B. Jones writes: In an interesting paper Norry et al. 1994 described the geochemistry and mineralogy of the Peterborough Member of the Oxford Clay Formation from the UK Jurassic. A significant part of this work concerns the relationships between the 36 major, minor and trace elements determined. The inter-element relationships are described by correlation coefficients calculated between the Al2O3 normalized elemental data, and the ‘index variables’ SiO2/Al2O3, organic-C/Al2O3, and P2O5/Al2O3. Based on the magnitudes of these correlations the probable mineralogical residences of the elements are discussed, and elements classified as belonging either to a silica group, an organic carbon group, or a phosphate group. However, the methodology employed would result in significantly large correlations even if the initial elemental variables were random, and not correlated. As a consequence, geological interpretation of data analysed by this method may be unreliable. Having previously employed similar methodology, my purpose here is to prevent further workers following this same path without being aware of the pitfalls, and to stimulate further discussion regarding the statistical treatment of geochemical data.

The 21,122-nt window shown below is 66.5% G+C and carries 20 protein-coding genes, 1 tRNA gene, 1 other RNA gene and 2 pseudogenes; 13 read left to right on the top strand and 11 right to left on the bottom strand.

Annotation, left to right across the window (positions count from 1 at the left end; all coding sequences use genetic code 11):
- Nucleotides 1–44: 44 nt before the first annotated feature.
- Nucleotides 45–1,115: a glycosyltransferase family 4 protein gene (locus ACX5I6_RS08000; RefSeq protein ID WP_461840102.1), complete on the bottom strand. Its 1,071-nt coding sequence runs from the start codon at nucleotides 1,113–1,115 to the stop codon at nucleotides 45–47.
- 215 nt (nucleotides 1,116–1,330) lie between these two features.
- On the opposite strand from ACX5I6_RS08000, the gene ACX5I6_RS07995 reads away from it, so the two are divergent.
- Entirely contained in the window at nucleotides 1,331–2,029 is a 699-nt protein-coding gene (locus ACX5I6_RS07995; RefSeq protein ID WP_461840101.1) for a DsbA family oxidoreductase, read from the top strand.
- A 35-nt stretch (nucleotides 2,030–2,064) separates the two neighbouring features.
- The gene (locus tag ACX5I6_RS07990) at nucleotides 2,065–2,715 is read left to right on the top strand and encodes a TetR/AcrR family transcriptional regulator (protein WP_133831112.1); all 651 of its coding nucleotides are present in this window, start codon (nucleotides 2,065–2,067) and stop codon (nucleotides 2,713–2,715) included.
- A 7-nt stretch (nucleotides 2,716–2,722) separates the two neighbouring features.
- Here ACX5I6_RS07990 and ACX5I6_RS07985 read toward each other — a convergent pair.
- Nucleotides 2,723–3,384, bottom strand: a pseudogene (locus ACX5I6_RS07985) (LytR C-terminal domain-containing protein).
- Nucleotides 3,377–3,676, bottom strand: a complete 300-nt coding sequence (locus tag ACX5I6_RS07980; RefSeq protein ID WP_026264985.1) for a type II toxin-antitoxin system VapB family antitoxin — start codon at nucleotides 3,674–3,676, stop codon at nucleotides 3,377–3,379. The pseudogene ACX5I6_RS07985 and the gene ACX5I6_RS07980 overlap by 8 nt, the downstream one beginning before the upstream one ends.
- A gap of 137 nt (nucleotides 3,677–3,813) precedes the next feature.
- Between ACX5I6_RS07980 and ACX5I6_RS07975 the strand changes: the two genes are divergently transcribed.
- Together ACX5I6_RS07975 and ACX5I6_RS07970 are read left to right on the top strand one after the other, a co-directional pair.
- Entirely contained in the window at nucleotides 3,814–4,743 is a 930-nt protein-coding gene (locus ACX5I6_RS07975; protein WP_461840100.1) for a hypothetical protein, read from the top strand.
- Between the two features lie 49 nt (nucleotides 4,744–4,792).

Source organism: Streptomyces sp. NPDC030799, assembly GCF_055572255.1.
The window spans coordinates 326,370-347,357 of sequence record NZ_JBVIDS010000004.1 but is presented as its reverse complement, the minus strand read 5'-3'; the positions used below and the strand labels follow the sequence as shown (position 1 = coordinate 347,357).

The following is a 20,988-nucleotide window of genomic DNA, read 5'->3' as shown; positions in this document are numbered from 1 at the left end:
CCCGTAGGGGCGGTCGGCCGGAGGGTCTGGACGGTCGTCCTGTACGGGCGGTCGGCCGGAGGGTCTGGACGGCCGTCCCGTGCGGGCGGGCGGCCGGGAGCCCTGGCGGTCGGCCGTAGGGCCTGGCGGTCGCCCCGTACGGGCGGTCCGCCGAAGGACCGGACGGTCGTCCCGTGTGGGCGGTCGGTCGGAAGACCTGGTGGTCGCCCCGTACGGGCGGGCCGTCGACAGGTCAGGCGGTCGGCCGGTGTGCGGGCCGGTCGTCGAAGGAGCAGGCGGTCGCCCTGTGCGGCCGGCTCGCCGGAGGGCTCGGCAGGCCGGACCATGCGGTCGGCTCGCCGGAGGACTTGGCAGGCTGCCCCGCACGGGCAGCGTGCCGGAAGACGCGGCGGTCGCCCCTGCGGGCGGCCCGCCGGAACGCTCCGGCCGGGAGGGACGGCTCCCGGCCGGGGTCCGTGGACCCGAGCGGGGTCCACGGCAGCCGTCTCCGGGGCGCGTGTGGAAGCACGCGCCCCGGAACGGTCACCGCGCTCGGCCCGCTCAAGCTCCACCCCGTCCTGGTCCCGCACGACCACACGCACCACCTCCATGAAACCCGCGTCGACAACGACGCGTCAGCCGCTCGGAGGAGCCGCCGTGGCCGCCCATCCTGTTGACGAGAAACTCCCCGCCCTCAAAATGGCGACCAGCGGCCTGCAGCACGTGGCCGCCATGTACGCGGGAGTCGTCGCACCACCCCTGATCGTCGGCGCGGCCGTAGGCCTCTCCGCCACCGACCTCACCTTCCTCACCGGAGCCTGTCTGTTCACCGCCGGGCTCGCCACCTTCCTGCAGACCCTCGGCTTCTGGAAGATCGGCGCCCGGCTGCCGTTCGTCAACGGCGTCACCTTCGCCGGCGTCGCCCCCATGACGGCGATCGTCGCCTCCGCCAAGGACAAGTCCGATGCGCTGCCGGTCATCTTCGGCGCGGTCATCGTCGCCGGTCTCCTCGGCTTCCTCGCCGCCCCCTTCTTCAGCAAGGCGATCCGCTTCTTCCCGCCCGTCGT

The use of correlation in the interpretation of the relationships between elemental variables in geochemistry is dogged by the constant sum problem. This has been recognized by geochemists for many years. Ratios of the variables are free of the constant sum effect and Aitchison (1986) has suggested a new method for the analysis of relationships between the variables in compositional datasets which involves taking the natural logarithms of ratios of the original variables, and analysing the

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